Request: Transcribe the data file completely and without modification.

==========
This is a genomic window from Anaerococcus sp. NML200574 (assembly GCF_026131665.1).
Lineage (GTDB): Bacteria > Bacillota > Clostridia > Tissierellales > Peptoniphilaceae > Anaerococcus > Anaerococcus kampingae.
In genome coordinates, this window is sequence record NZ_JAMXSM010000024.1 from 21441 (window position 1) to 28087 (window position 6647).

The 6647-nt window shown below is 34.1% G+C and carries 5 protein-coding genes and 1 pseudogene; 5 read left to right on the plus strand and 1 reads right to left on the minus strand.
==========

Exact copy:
This is a genomic window from Anaerococcus sp. NML200574 (assembly GCF_026131665.1).
Lineage (GTDB): Bacteria > Bacillota > Clostridia > Tissierellales > Peptoniphilaceae > Anaerococcus > Anaerococcus kampingae.
In genome coordinates, this window is sequence record NZ_JAMXSM010000024.1 from 21441 (window position 1) to 28087 (window position 6647).

The 6647-nt window shown below is 34.1% G+C and carries 5 protein-coding genes and 1 pseudogene; 5 read left to right on the plus strand and 1 reads right to left on the minus strand.